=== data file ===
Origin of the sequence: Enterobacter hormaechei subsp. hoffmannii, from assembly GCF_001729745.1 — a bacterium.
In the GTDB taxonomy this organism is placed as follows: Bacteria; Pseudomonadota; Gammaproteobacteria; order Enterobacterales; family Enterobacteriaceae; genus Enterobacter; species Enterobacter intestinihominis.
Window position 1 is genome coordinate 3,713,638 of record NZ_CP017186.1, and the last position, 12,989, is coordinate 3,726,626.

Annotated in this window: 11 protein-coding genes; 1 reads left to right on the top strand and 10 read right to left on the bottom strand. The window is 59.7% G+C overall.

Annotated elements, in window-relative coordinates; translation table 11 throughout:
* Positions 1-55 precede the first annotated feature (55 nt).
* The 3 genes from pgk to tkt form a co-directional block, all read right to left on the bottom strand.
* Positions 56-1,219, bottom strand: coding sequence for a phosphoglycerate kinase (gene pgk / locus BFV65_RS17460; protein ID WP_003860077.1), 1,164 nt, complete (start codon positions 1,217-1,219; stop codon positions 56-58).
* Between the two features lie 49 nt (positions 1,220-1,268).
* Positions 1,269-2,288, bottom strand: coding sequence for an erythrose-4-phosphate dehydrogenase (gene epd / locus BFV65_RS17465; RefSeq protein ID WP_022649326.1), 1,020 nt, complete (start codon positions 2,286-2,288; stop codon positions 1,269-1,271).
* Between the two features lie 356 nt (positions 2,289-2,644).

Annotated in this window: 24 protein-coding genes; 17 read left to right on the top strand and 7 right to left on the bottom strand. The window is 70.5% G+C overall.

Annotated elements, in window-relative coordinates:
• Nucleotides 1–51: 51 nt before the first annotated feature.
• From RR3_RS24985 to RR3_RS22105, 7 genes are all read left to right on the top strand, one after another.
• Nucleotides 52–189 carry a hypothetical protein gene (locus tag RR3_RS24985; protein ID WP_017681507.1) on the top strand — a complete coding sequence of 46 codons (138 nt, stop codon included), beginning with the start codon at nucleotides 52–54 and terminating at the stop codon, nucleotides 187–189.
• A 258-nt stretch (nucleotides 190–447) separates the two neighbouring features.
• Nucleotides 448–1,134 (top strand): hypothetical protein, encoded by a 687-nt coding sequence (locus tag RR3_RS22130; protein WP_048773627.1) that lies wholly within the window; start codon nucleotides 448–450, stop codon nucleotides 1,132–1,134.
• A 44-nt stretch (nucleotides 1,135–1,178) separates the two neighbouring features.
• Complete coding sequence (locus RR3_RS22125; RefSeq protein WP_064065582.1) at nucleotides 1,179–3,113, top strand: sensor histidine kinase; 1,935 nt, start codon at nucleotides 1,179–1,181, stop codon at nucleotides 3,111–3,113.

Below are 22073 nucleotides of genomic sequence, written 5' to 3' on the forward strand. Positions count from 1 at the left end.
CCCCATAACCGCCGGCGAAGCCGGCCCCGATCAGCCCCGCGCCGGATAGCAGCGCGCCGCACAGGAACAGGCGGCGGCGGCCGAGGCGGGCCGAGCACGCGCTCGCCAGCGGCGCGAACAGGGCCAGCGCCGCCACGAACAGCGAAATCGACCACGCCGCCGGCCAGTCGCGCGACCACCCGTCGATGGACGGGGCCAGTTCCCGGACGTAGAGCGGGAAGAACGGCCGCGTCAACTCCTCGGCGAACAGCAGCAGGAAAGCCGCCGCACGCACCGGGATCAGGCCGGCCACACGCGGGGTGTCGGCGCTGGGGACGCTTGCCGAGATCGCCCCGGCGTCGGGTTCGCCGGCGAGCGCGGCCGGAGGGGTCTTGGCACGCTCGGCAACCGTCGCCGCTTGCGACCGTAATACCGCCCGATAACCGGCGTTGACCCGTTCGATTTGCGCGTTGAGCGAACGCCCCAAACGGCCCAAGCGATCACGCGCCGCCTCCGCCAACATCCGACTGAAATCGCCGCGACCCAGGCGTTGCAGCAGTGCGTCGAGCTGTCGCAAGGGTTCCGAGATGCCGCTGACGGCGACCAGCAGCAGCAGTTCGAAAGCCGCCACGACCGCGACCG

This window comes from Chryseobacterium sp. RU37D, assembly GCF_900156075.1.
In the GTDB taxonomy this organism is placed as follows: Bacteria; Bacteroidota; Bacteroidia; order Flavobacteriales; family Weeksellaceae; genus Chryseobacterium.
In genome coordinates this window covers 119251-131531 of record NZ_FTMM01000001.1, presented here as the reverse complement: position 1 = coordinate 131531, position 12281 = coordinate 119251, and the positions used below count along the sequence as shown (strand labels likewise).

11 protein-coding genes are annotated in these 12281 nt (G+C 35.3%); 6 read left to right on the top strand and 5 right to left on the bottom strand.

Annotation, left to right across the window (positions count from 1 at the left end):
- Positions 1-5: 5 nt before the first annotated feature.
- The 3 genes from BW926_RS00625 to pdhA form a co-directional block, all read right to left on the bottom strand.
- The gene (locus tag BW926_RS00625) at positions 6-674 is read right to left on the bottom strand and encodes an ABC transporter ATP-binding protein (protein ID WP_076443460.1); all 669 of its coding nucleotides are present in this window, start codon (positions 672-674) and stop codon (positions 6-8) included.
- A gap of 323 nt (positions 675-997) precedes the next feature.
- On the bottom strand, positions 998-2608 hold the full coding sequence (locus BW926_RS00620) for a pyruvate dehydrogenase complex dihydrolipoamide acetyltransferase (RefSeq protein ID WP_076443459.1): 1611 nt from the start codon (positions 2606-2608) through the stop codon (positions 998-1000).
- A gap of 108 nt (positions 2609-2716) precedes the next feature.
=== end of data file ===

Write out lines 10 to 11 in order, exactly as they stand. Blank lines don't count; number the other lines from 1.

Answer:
* Positions 1,269-2,288, bottom strand: coding sequence for an erythrose-4-phosphate dehydrogenase (gene epd / locus BFV65_RS17465; RefSeq protein ID WP_022649326.1), 1,020 nt, complete (start codon positions 2,286-2,288; stop codon positions 1,269-1,271).
* Between the two features lie 356 nt (positions 2,289-2,644).